Originally the name of our federation was Potchefstroom Regional Federation. At the time the federations in South Africa was named after the geographic regions they catered for. This changed in 2003. Many instructors had expanded their dojang representation well beyond particular regions. A chief instructor might have instructors with dojang in multiple provinces. It was then decided that federations need not be confined to particular regions anymore and so the original 11 federations in South Africa chose new names. As one of the original federation heads I knew exactly what name I'd choose, as I had already decided on a name many years before. (Read about the Soo Shim Kwan history here.)
In 1997 I had read an interview in Tae Kwon Do Times in which the Korean concept of Soo Shim was mentioned.
“It is, as the Korean people say, ‘Soo Shim’, water-mind; meaning one who practices the arts will be like water.” Byung Lee, 1997. "Legends of Korea : The Tree" (In Taekwon-Do Times. July.)
It very much resonated with me, and I knew that if I ever have the opportunity to start my own group, that is the name I'll choose as it represents my understanding and approach to the martial arts. These water analogies found in the works of Taoist authors and other Oriental philosophers and also implied in the teachings of great martial artists have always been very important to me. Now, as I live in Korea and study Oriental philosophy, I'm even more convinced about the appropriateness of the name Soo Shim Kwan.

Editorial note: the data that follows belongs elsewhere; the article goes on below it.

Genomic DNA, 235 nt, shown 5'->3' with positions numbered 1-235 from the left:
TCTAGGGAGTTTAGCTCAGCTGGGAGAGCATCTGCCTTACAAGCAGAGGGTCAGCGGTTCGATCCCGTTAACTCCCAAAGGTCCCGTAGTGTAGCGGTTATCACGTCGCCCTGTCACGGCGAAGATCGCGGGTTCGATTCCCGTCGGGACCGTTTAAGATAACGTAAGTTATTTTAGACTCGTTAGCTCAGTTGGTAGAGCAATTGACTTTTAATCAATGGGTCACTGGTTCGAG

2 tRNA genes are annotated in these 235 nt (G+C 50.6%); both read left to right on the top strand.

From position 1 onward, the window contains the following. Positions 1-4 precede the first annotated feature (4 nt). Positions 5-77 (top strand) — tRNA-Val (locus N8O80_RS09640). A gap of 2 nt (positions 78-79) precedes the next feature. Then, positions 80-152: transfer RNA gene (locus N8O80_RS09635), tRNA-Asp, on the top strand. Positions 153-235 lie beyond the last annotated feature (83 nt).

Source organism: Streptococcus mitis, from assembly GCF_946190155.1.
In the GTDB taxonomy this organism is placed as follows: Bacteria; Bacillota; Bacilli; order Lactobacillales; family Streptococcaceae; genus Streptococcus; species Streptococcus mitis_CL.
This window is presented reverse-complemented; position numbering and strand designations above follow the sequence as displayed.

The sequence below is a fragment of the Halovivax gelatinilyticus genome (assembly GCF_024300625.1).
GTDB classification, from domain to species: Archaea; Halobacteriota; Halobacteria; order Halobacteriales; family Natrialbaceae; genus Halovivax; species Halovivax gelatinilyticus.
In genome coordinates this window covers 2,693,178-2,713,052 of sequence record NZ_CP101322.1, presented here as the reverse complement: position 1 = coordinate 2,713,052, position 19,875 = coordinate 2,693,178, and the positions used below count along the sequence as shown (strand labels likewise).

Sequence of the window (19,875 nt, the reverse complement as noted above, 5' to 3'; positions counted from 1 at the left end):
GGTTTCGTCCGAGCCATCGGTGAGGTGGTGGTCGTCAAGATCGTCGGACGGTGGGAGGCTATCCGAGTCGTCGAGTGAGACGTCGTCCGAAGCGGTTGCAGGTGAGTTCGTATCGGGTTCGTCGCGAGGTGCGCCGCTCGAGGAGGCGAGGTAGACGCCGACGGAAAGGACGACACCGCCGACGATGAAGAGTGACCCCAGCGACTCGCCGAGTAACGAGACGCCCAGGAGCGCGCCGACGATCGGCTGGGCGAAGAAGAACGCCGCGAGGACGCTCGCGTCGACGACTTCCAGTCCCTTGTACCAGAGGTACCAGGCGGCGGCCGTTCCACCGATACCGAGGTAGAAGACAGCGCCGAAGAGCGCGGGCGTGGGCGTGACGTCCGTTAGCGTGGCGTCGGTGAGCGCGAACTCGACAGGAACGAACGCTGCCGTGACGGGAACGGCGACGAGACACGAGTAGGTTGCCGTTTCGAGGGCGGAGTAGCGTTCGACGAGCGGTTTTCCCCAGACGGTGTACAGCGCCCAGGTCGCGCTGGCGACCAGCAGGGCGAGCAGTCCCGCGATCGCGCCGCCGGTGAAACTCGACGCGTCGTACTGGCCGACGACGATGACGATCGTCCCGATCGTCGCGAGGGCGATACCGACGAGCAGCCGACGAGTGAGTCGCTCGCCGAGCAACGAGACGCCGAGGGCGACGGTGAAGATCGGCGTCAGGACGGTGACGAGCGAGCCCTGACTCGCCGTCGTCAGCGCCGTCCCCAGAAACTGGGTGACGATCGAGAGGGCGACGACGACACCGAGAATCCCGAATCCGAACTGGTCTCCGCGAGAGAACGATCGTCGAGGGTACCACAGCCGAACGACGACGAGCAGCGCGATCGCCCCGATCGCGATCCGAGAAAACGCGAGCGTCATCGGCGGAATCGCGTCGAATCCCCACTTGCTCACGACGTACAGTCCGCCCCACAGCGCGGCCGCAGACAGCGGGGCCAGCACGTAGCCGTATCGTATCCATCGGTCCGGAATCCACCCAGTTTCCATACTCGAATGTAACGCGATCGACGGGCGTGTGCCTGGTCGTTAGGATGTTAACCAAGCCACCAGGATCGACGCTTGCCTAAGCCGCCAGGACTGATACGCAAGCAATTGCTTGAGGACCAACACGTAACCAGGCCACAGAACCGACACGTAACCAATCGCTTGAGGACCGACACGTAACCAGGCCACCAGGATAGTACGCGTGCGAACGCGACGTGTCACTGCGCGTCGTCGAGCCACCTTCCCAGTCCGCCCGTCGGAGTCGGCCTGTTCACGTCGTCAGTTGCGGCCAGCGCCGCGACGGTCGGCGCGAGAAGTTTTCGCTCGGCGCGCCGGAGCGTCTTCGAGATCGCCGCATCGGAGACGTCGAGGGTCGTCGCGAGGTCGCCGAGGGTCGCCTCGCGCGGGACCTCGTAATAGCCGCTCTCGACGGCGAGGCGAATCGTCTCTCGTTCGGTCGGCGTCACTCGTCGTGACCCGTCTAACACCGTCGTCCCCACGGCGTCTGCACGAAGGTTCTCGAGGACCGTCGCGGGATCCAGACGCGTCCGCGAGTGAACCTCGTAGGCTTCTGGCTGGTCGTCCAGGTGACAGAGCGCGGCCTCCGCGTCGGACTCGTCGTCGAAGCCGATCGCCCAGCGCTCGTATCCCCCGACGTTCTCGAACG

Ironically, few Koreans are familiar with East Asian philosophy and not many know much about even Korean philosophy. When I mention the term Soo-Shim 水心 to the average Korean, they are unlikely to understand the philosophical meaning. One of the meanings of Soo-Shim, based on a different Chinese characters combination denotes the "depths of the ocean" 水深. This is often what Koreans think of when I say Soo-Shim. Another meaning of Soo-Shim, based on another Chinese character combination is "anxiety" 愁心. Unfortunately the study of Chinese characters is not part of the modern school curriculum in Korea anymore. It is, however, the older, more learned Koreans whom have studied the old Chinese characters that immediately grasp the philosophical meaning of our name 水心, and often nod in approval.
I provided a summary of the meaning of our name on our Philosophy page.